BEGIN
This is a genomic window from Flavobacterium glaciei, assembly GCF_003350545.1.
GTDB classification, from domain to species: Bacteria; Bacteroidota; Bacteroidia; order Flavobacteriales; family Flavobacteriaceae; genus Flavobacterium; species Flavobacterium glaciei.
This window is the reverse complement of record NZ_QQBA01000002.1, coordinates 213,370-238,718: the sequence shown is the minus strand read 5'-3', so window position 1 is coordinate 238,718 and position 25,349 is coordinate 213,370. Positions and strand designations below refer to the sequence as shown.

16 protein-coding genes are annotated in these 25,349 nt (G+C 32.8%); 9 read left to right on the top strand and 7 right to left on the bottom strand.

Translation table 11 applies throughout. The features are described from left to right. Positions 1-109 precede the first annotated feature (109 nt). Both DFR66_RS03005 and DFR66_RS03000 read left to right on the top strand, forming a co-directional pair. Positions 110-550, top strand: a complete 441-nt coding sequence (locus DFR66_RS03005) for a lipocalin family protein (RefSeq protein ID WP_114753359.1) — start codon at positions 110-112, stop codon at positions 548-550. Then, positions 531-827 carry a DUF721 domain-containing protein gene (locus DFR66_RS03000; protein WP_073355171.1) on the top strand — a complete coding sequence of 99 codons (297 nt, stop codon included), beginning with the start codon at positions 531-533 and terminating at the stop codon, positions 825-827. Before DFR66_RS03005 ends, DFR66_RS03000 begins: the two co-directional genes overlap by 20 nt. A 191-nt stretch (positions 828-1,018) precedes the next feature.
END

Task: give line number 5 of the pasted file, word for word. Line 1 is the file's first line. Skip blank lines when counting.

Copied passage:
Translation table 11 applies throughout. The features are described from left to right. Positions 1-109 precede the first annotated feature (109 nt). Both DFR66_RS03005 and DFR66_RS03000 read left to right on the top strand, forming a co-directional pair. Positions 110-550, top strand: a complete 441-nt coding sequence (locus DFR66_RS03005) for a lipocalin family protein (RefSeq protein ID WP_114753359.1) — start codon at positions 110-112, stop codon at positions 548-550. Then, positions 531-827 carry a DUF721 domain-containing protein gene (locus DFR66_RS03000; protein WP_073355171.1) on the top strand — a complete coding sequence of 99 codons (297 nt, stop codon included), beginning with the start codon at positions 531-533 and terminating at the stop codon, positions 825-827. Before DFR66_RS03005 ends, DFR66_RS03000 begins: the two co-directional genes overlap by 20 nt. A 191-nt stretch (positions 828-1,018) precedes the next feature.